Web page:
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Igartua v. Trump

United States Court of Appeals, First Circuit

August 9, 2017

GREGORIO IGARTÚA, et al., Plaintiffs, Appellants,
v.
DONALD J. TRUMP, President of the United States of America; WILBUR L. ROSS, JR., Secretary of Commerce; KAREN L. HAAS, Clerk of the U.S. House of Representatives, Defendants, Appellees. [*]

          Before Howard, Chief Judge, Torruella, Lynch, Lipez, Thompson, Kayatta, and Barron, Circuit Judges.

          ORDER

         Pursuant to First Circuit Internal Operating Procedure X(C), Appellant Gregorio Igartua's petition for rehearing en banc has also been treated as a petition for rehearing before the original panel. The petition for rehearing having been denied by the panel of judges who decided the case, and the petition for rehearing en banc having been submitted to the active judges of this court and a majority of the judges not having voted that the case be heard en banc, it is ordered that the petition for rehearing and petition for rehearing en banc be denied.

          KAYATTA, Circuit Judge, with whom HOWARD, Chief Judge, LYNCH, Circuit Judge, and BARRON, Circuit Judge join, statement on denial of rehearing en banc.

         The prolonged inability of our fellow citizens to vote for certain federal officials is certainly a matter of legitimate concern. The only issue now before us, though, is whether our court should convene an en banc hearing to consider whether the plaintiffs' claims in this action must be heard in the first instance by a three-judge court under 28 U.S.C. § 2284(a). Those urging that we do so premise their argument upon a suggestion that our controlling precedent errs in failing to require the appointment of a three-judge court. For the following reasons, we disagree.

         To warrant the assignment of this lawsuit to a three-judge court, we would need to find that the complaint satisfies two criteria: (1) it commences "an action challenging the constitutionality of the apportionment of congressional districts, " 28 U.S.C. § 2284(a); and (2) it presents "a substantial federal question, " so that the complaint is "justiciable in the federal courts." Shapiro v. McManus, 136 S.Ct. 450, 455 (2015) (quoting Gonzalez v. Automatic Emps. Credit Union, 419 U.S. 90, 100 (1974)).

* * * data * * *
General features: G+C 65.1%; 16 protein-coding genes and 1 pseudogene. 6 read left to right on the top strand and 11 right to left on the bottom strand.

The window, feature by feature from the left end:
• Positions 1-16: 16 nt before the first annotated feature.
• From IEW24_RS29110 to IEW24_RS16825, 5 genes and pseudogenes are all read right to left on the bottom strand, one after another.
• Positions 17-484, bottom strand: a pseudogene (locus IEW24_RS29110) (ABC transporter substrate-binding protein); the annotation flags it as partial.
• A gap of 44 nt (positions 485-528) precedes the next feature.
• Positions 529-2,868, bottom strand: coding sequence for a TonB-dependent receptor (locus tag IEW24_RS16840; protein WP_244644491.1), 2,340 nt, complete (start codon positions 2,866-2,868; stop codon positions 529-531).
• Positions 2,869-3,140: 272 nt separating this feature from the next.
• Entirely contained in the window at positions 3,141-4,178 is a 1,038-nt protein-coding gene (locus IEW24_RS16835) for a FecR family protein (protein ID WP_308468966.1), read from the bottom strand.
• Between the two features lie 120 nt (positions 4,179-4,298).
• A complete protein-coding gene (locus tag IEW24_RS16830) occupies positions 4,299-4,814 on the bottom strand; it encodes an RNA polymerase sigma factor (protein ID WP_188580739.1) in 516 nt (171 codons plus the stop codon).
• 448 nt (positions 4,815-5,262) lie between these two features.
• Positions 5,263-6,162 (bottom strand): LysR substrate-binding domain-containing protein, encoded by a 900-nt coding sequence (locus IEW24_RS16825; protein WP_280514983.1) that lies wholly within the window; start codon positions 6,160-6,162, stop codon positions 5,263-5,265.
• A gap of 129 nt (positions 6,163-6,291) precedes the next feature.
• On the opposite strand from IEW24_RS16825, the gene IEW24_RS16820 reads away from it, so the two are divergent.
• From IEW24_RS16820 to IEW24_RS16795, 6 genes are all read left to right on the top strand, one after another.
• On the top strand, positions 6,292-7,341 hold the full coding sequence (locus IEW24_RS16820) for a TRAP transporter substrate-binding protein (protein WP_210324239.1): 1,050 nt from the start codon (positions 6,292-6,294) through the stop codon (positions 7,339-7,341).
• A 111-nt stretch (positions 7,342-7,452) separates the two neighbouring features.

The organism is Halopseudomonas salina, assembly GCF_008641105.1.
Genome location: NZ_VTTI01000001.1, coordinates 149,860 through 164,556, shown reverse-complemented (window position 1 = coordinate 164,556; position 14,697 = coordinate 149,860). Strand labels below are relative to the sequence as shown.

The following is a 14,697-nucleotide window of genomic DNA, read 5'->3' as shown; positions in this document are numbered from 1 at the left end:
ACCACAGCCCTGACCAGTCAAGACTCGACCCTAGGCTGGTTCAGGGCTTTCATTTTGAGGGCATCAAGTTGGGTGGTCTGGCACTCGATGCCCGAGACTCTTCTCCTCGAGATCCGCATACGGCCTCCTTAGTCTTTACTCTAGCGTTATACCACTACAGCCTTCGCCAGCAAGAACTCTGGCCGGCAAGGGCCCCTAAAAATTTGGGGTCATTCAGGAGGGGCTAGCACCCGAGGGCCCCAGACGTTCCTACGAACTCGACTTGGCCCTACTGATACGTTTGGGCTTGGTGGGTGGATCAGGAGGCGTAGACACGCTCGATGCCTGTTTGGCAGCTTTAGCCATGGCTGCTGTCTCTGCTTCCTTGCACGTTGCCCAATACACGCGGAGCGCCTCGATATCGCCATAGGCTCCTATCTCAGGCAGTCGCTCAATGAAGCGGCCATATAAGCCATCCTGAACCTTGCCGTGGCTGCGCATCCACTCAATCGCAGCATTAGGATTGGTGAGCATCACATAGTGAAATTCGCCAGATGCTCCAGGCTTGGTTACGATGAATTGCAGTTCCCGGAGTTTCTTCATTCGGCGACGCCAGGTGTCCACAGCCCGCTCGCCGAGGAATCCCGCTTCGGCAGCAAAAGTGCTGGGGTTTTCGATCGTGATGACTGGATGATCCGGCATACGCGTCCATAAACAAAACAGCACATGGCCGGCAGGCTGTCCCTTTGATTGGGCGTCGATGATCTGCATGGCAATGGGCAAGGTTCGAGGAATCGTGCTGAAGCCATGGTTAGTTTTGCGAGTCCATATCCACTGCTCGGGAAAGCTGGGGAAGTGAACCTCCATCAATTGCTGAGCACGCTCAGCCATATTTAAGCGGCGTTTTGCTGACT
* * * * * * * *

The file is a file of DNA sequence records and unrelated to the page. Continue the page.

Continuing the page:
Plaintiffs' only claim that meets the first criterion is that the United States Constitution makes it unconstitutional to apportion congressional districts as the Constitution itself says to apportion them. Notably, none of our colleagues even tries to explain how the Constitution itself might conceivably prohibit that which it directs "shall be" done. To the contrary, as Judge Torruella observed, "the text of Section 2, Article I does not grant to citizens of Puerto Rico the right to vote for members of the House of Representatives." Igartúa v. United States (Igartúa IV), 626 F.3d 592, 616 (1st Cir. 2010) (Torruella, J., concurring in part and dissenting in part) (emphasis in original). Any argument to the contrary, certainly post-Adams v. Clinton, 90 F.Supp.2d 35 (D.D.C.), aff'd, 531 U.S. 941 (2000), is therefore "wholly insubstantial." Vazza v. Campbell, 520 F.2d 848, 850 (1st Cir. 1975).

         Our colleagues do posit an alternative theory that: (1) the Constitution might permit Congress to make such an apportionment; and (2) the International Covenant on Civil and Political Rights ("ICCPR"), a treaty approved by the Senate, requires the apportionment of congressional representation to Puerto Rico. Such a claim, however, cannot trigger the need to assign the case to a three-judge court under § 2284(a) because it is not a challenge to the constitutionality of the current apportionment. Rather, it is a claim that the current apportionment, implemented through an act of Congress, see 2 U.S.C. §§ 2a-2c, is not in compliance with what is, in effect, another law approved by Congress. See Medellín v. Texas, 552 U.S. 491, 505 (2008) (a treaty is "equivalent to an act of the legislature" (citation omitted)). To say that "plaintiffs' treaty-based claim is a constitutional claim that defendants have violated the Supremacy Clause of the Constitution, " Igartúa v. Obama (Igartúa V), 842 F.3d 149, 156 (1st Cir. 2016), cannot be correct because the Supremacy Clause on its face has nothing whatsoever to do with adjudicating an asserted clash between two actions of the United States.[1] And without the misnomer created by calling a treaty-based claim a "constitutional claim, " the predicate for convening a three-judge court to hear such a claim disappears.

          TORRUELLA, Circuit Judge, dissenting from the denial of rehearing en banc.

         Although I fully join my dissenting colleagues' elegant and on point statements, I write separately because their expressions regarding the majority's denial of en banc review of the panel decision fall substantially short of what I consider to be an unwarranted and unjustifiable action that clearly runs contrary to the law.